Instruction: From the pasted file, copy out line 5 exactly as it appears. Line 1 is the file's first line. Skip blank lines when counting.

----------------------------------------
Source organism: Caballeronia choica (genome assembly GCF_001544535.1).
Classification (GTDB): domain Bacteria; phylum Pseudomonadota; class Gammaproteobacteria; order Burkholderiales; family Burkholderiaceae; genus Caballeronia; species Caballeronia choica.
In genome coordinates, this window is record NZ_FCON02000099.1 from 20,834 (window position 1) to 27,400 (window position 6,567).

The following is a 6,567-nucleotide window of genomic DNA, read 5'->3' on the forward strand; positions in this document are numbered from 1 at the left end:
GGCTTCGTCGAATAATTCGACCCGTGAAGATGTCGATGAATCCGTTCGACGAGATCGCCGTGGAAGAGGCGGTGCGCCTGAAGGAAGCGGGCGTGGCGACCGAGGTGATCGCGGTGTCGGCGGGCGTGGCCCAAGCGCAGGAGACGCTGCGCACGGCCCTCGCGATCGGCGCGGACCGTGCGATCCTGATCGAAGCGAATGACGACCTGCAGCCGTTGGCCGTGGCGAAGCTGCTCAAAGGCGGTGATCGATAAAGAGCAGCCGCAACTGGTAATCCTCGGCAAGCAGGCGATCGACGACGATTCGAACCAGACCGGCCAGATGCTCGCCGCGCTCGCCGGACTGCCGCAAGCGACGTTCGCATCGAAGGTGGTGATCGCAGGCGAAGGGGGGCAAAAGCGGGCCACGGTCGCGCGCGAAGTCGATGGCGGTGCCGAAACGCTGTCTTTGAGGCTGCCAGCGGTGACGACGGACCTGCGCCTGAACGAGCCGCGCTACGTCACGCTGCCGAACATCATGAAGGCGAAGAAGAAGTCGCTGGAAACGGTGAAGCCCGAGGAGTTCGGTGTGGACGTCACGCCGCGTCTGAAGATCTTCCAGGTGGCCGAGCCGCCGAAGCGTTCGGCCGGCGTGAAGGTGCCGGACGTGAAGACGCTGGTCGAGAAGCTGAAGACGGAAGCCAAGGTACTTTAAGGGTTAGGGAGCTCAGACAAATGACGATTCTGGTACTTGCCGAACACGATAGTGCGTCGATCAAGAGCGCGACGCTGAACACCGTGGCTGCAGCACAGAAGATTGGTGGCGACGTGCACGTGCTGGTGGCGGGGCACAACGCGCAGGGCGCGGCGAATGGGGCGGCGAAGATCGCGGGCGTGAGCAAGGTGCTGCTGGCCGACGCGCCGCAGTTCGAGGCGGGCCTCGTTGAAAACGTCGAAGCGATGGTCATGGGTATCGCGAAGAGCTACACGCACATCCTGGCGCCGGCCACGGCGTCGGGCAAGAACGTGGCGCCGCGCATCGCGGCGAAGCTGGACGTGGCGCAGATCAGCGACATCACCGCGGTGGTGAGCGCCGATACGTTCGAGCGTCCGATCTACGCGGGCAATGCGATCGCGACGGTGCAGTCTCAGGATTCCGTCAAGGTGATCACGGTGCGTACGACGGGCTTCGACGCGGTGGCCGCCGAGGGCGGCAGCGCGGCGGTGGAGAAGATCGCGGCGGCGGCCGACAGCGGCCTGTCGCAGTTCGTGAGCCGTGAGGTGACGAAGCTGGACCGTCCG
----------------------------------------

GGCTTCGTCGAATAATTCGACCCGTGAAGATGTCGATGAATCCGTTCGACGAGATCGCCGTGGAAGAGGCGGTGCGCCTGAAGGAAGCGGGCGTGGCGACCGAGGTGATCGCGGTGTCGGCGGGCGTGGCCCAAGCGCAGGAGACGCTGCGCACGGCCCTCGCGATCGGCGCGGACCGTGCGATCCTGATCGAAGCGAATGACGACCTGCAGCCGTTGGCCGTGGCGAAGCTGCTCAAAGGCGGTGATCGATAAAGAGCAGCCGCAACTGGTAATCCTCGGCAAGCAGGCGATCGACGACGATTCGAACCAGACCGGCCAGATGCTCGCCGCGCTCGCCGGACTGCCGCAAGCGACGTTCGCATCGAAGGTGGTGATCGCAGGCGAAGGGGGGCAAAAGCGGGCCACGGTCGCGCGCGAAGTCGATGGCGGTGCCGAAACGCTGTCTTTGAGGCTGCCAGCGGTGACGACGGACCTGCGCCTGAACGAGCCGCGCTACGTCACGCTGCCGAACATCATGAAGGCGAAGAAGAAGTCGCTGGAAACGGTGAAGCCCGAGGAGTTCGGTGTGGACGTCACGCCGCGTCTGAAGATCTTCCAGGTGGCCGAGCCGCCGAAGCGTTCGGCCGGCGTGAAGGTGCCGGACGTGAAGACGCTGGTCGAGAAGCTGAAGACGGAAGCCAAGGTACTTTAAGGGTTAGGGAGCTCAGACAAATGACGATTCTGGTACTTGCCGAACACGATAGTGCGTCGATCAAGAGCGCGACGCTGAACACCGTGGCTGCAGCACAGAAGATTGGTGGCGACGTGCACGTGCTGGTGGCGGGGCACAACGCGCAGGGCGCGGCGAATGGGGCGGCGAAGATCGCGGGCGTGAGCAAGGTGCTGCTGGCCGACGCGCCGCAGTTCGAGGCGGGCCTCGTTGAAAACGTCGAAGCGATGGTCATGGGTATCGCGAAGAGCTACACGCACATCCTGGCGCCGGCCACGGCGTCGGGCAAGAACGTGGCGCCGCGCATCGCGGCGAAGCTGGACGTGGCGCAGATCAGCGACATCACCGCGGTGGTGAGCGCCGATACGTTCGAGCGTCCGATCTACGCGGGCAATGCGATCGCGACGGTGCAGTCTCAGGATTCCGTCAAGGTGATCACGGTGCGTACGACGGGCTTCGACGCGGTGGCCGCCGAGGGCGGCAGCGCGGCGGTGGAGAAGATCGCGGCGGCGGCCGACAGCGGCCTGTCGCAGTTCGTGAGCCGTGAGGTGACGAAGCTGGACCGTCCG